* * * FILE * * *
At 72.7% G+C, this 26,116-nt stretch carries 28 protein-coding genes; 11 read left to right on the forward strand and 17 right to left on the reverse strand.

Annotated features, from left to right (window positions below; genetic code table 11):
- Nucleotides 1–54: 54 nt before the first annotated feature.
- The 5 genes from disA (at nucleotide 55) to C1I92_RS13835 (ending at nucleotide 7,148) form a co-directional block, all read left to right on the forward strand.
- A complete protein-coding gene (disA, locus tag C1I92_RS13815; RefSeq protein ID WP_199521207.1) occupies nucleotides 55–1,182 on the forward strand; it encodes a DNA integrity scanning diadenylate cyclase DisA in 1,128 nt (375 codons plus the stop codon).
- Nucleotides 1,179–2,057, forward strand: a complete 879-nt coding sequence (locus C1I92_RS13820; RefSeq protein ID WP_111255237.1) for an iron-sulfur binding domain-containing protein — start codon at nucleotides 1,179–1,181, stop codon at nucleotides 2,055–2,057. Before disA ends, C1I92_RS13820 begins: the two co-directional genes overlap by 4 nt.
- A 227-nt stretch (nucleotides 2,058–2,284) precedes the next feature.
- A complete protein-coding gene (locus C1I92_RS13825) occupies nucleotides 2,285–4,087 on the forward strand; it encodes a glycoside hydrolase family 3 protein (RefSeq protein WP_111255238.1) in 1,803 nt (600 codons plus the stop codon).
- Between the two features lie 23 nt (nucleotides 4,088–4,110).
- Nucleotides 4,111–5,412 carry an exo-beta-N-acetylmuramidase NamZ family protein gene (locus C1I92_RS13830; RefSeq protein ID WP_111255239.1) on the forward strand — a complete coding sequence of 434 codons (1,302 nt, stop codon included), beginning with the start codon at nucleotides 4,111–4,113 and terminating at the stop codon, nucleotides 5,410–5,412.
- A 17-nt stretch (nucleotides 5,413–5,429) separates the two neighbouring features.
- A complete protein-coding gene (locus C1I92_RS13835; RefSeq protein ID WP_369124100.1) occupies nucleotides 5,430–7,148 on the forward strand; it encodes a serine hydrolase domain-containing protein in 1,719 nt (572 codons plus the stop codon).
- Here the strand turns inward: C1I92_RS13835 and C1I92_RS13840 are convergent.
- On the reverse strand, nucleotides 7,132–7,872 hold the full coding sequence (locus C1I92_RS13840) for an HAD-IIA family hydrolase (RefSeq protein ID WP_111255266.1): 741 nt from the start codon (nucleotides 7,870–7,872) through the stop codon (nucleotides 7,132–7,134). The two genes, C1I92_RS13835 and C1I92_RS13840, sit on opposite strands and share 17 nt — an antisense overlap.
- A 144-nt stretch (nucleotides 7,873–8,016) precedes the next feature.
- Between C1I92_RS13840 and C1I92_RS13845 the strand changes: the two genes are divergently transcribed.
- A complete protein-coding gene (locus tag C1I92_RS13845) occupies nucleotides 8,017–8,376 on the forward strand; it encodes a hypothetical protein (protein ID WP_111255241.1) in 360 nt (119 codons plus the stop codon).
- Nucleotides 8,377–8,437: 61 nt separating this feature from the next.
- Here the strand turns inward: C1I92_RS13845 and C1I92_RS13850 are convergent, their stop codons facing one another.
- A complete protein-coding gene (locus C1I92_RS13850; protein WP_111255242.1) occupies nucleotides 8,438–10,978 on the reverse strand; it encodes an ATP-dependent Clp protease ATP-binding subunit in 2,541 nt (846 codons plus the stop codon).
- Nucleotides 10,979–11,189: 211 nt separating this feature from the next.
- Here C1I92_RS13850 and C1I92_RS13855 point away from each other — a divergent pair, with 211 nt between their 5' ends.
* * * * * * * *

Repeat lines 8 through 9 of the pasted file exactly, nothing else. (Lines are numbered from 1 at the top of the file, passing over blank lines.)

- A complete protein-coding gene (locus C1I92_RS13825) occupies nucleotides 2,285–4,087 on the forward strand; it encodes a glycoside hydrolase family 3 protein (RefSeq protein WP_111255238.1) in 1,803 nt (600 codons plus the stop codon).
- Between the two features lie 23 nt (nucleotides 4,088–4,110).